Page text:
In many ways, the Shins’ albums have always had a seasonal quality to them. Their June 2001 debut, Oh, Inverted World, harkens back to that last summer of innocence before September 11th, when the world became a much more complicated place. There was always something sweetly autumnal about their 2003 follow-up Chutes Too Narrow, its ten songs gloriously chromatic but hinting at sadness, too. And after a four year absence, the chilly synths and spotless burnish on songs like “Sleeping Lessons” and “Red Rabbits” from Wincing the Night Away bore a kind of cold finality, the sound of a band’s remarkable tale winding to a close, perhaps for good.
It seems fitting then that Port of Morrow, the Shins’ long hoped-for return, coincides with the arrival of spring. The reemergence of James Mercer’s quintet (now completely reconstituted with new members) has the markings of rebirth for a band built on fierce artistic independence and melodic warmth. But at times, it sounds like the Shins woke up from a long hibernation to find they’ve overslept a bit. The quirky spark that drove their best work has dimmed, the album’s production favors style over substance, and while welcoming, Mercer’s songs don’t wow you the way they once did. Port of Morrow ends up as a satisfying, somewhat conventional effort from an indie stalwart whose best work was once defined by their fearless urge to be peculiar.
Fans who found Mercer’s excursion into ghostly, skittering electronics of the recent Broken Bells records to be emotionally aloof will notice plenty of that polish has rubbed off on Port of Morrow; Mercer seeks to apply the same clean lines and production values he learned from Danger Mouse to the melodies and bittersweet pop charm of early Shins’ records. He ends up with somewhat of a mixed bag. “The Rifle’s Spiral” wraps layers of radio static, electric ambiance, and rubbery bass into a tightly wound construction of minor-key bounce. “Fall of ’82” offers a meticulous recreation of the organ and horn melodies on Abbey Road, reminding you how indebted to 60’s pop structures and instrumentation the Shins’ really are. Both tracks sound as polished as deep-sea pearls but end up reminding you how much of the Shins’ appeal lay in their rough edges.
“A luscious mix of words and tricks” is the line from Oh, Inverted World’s “Caring is Creepy” that I think best described the Shins’ mysterious alchemy. Mercer’s obscure lyrics and vocal eccentricities have always kept listeners off guard, but they were offset by the inviting organic warmth of the songs. Listening to a good Shins record is like paying a 40-minute visit into the cozy living room of someone hiding at the bottom of an underground rabbit hole. It’s unkempt, totally enveloping, and strangely pleasant. By contrast, Port of Morrow sounds so clean and precise that you feel like you’re spending time in an art gallery; everything is beautiful but kept at arms length.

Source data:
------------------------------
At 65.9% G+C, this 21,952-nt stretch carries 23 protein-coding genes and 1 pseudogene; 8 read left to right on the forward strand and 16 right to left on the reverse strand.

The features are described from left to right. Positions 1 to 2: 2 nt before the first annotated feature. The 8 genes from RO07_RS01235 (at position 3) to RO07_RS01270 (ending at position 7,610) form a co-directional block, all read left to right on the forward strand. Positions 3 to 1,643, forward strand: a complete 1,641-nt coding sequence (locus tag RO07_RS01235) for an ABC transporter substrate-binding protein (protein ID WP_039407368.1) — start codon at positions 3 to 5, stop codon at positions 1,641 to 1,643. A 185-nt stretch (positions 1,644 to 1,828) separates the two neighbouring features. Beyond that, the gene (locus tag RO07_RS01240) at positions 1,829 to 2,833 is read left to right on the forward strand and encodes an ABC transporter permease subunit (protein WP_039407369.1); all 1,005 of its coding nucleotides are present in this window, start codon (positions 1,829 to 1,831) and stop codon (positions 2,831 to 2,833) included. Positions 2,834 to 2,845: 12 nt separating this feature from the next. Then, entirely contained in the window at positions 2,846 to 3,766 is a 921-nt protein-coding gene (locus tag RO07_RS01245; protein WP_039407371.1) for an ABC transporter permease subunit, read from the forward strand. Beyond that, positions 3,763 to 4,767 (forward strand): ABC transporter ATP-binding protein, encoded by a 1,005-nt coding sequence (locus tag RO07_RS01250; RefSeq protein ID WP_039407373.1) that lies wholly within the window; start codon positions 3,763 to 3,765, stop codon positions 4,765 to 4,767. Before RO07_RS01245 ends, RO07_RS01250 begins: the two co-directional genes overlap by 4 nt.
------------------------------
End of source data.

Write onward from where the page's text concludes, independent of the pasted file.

There’s still plenty of works to enjoy here — songs like “No Way Down” and “40 Mark Strasse” have immediately gratifying hooks that rattle around in the space between your ears. The sweet spot between Mercer’s melodic gifts and Port of Morrow’s smooth studio gloss is probably its first single, the aptly titled “Simple Song,” whose chorus has the sort of chord progression you can spot a mile away yet are still somehow surprised by. When Mercer joyfully likens us to “an ocean made warm by the sun,” you can almost feel the glow.
This is still the same songwriter who crafted “New Slang” which is probably the closest thing there is to “classic” indie rock — a song that possesses an immediate familiarity yet never grows old after hundreds of listens, remaining timelessly simple and gorgeously weird. To that end, there’s “September” — the sort of stripped-down, heartfelt song that wouldn’t sound out of place on Chutes to Narrow. It features Mercer cooing over an acoustic strum and an echoey lap steel like some lonesome cowboy balladeer filling a dust bowl with warmth beneath the vast starry sky. It immediately succeeds at delivering the listener into what Mercer calls “this strange elastic world” — as good as any description as I’ve ever heard of the Shins’ experience.
Port of Morrow ends up something less than a classic but better than most of what you hear from the Shins’ peers of late. It’s approachable (more so than Mercer’s pseudo-solo effort Wincing the Night Away), but still lacks the raw energy and gawky pop recklessness of the Shins’ first two fantastic albums. There’s something quite calculated and tactful about James Mercer these days; he’s transformed from the hungry Sub Pop indie artist into the seasoned studio professional who has surrounded himself with capable session musicians in an effort to recreate the sound he invented and loves. Even his impossibly high, beautifully awkward falsetto has been tempered by a more commonplace lower register. That’s not intended as an indictment, but rather a reflection that everything and everyone changes with time.
Just this past week on the east coast, an accelerated wave of late spring-like weather arrived in full force after an unseasonably mild winter. It’s warm for March, the clocks have been turned ahead, and the days already feel gloriously long. As a result, kitchen windows and flower petals are opening earlier than ever, sweaters are being discarded and pale faces are lifting to the sun. Everyone knew spring was coming, but this weirdly marvelous weather still feels like a surprise — in some ways, it’s become that way with the Shins. Even knowing what to expect, we can take pleasure in recognizing the beauty in this thing and enjoying it while it lasts.
September – mp3